NEWS.com.au,Australia: Human rights warning over organ tourism

HUMAN rights lawyers want Western nations to discourage or prevent their citizens
from going to China for human organs whose "donors" may have been killed
and the organs harvested.

Former Canadian cabinet member David Kilgour decried "organ tourism"
– rich foreigners buying a transplant which might have cost a Chinese life.

He and lawyer David Matas last year presented a report they say leads to the
inescapable conclusion that Falun Gong dissidents and other prisoners in China
are killed for their organs.

"Once a customer arrives into China, somebody’s killed for the organ,
whether it’s a prisoner sentenced to death or a Falun Gong practitioner, and
they just have this huge supply of people in jail waiting to be killed for organ
donations," Matas told reporters.

He said that was one reason China was seeing an explosion in dedicated organ
transplant facilities. The number of liver transplant facilities, for example,
multiplied to 500 last year from 22 before 1999.

Matas estimated that at least 100 Canadians have gone to China for transplants
although many might not know about the allegations that people are killed for
their organs. He suggested Canada and other countries should issue travel advisories
warning that transplants are sourced almost entirely from prisoners who do not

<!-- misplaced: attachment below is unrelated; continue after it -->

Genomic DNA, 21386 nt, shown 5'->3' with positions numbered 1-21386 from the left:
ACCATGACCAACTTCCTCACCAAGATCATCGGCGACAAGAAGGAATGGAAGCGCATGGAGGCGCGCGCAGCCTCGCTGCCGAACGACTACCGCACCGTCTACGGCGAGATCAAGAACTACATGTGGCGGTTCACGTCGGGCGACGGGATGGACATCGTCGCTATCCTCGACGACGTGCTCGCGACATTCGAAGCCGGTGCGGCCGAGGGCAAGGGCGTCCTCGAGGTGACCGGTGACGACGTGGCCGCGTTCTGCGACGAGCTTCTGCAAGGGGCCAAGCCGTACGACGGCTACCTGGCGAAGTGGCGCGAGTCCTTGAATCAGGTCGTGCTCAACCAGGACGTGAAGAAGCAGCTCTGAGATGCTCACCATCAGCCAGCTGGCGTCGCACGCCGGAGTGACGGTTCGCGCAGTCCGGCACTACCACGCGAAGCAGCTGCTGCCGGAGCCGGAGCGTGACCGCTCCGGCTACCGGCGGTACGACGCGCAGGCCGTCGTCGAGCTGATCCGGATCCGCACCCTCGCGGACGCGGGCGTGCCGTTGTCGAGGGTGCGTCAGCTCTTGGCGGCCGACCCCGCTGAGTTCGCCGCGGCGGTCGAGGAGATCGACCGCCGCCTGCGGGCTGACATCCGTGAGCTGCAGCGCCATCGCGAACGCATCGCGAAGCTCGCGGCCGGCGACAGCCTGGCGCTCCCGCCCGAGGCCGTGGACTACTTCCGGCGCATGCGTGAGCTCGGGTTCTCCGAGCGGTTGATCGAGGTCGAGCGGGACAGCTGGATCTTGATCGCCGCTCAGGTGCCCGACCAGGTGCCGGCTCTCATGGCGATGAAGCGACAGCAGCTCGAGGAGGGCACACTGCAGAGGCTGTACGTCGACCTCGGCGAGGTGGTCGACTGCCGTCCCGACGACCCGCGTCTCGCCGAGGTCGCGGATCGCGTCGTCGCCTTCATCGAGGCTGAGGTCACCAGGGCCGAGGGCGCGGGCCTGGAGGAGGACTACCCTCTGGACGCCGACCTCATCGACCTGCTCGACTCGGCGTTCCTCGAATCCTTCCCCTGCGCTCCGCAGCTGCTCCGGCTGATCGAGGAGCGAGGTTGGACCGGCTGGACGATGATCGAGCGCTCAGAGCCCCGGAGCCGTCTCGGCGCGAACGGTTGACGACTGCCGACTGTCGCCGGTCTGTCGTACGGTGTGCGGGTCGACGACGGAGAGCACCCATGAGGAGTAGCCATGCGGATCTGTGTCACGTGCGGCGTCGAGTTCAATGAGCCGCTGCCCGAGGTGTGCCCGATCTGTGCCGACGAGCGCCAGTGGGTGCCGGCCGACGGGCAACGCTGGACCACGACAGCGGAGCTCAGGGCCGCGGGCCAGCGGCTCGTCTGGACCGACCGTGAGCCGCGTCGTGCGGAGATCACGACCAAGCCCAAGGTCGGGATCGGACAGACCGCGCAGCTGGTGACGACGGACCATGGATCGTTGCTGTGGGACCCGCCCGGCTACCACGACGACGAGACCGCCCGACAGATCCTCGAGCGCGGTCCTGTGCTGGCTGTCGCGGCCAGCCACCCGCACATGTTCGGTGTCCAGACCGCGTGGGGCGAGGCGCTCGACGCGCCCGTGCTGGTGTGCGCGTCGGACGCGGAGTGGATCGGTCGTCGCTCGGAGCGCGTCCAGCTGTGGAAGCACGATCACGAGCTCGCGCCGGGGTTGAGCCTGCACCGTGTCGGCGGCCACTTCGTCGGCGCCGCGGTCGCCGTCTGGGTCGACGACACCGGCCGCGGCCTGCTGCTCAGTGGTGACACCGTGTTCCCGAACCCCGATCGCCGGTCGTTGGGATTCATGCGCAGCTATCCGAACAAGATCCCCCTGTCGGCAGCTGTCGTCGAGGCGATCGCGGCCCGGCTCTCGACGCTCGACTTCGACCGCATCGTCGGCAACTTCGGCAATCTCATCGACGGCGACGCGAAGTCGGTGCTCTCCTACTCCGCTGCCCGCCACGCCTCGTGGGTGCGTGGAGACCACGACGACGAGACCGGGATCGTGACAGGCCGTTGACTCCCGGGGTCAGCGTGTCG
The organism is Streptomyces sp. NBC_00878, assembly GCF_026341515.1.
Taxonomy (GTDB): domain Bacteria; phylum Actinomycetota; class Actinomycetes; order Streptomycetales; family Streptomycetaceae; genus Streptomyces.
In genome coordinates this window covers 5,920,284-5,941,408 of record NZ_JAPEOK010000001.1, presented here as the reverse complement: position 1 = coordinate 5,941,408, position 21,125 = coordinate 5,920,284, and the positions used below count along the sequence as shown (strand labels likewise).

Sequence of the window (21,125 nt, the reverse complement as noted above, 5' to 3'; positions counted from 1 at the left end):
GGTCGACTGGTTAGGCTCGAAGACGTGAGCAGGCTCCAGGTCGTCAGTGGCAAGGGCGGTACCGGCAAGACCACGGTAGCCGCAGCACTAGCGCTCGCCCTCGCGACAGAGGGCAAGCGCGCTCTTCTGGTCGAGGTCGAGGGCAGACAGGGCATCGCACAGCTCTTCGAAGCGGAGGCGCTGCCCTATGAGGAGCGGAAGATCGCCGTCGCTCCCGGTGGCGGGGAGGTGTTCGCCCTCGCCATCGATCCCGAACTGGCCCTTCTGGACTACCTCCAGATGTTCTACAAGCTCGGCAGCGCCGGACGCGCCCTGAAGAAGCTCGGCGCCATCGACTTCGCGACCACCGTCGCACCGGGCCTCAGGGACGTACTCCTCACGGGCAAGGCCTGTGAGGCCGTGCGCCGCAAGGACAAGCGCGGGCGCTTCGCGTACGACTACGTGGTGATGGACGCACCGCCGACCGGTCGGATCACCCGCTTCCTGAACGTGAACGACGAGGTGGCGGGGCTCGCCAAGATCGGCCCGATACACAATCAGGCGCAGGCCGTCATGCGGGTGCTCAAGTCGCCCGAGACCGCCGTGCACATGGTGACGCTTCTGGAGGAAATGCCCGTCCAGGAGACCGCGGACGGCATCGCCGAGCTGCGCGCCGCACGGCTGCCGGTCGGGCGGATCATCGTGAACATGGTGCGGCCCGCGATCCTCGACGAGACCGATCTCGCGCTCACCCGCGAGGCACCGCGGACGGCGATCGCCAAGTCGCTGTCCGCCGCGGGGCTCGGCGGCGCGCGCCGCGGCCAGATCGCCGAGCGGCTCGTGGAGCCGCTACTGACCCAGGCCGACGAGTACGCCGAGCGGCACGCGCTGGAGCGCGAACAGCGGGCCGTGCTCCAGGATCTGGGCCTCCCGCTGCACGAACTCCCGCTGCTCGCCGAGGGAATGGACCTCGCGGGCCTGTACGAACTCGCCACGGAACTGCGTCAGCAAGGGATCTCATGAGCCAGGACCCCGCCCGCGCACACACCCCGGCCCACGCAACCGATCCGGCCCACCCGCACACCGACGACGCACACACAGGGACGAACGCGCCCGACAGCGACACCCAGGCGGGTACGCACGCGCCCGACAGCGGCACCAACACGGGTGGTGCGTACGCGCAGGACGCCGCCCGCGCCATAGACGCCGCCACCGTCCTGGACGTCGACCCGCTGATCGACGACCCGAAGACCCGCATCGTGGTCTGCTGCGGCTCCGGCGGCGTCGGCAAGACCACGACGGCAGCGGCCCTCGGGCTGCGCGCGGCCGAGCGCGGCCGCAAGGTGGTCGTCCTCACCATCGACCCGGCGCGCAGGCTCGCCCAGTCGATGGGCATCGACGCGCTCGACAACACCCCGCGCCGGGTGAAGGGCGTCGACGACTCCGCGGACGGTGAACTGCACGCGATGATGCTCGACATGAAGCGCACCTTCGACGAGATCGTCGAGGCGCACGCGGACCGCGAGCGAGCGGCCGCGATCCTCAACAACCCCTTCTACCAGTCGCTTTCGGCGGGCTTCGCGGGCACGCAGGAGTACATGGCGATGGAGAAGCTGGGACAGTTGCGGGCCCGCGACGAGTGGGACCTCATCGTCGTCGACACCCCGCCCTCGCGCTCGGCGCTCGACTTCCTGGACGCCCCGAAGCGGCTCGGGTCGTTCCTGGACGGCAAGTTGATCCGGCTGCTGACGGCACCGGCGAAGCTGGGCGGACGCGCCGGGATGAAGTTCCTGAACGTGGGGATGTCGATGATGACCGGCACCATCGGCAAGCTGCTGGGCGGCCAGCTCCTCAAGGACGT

give their consent.

The report also called for legislation that would make it illegal for Canadians
to participate in an organ transplant without getting the donor’s consent.

Chinese Vice-Health Minister Huang Jiefu called last November for a network
to register all organ donations in what would be a step toward regulating the
transplant market.

Jiefu said that most organs came from executed prisoners rather than from traffic
fatalities.

Matas said none of these prisoners would have given their consent, and even
if they had, such consent would have been suspect. He said that the United States
bans the use of organs from executed prisoners for that reason.

"We shouldn’t be complicit in it," Matas said. "If we can impact
on the demand, then we can be saving the lives of these people who are executed
for their organs."

http://www.news.com.au/travel/story/0,23483,21157944-27977,00.html

Posting date: 4/Feb/2007
Original article date: 3/Feb/2007
Category: Media Report

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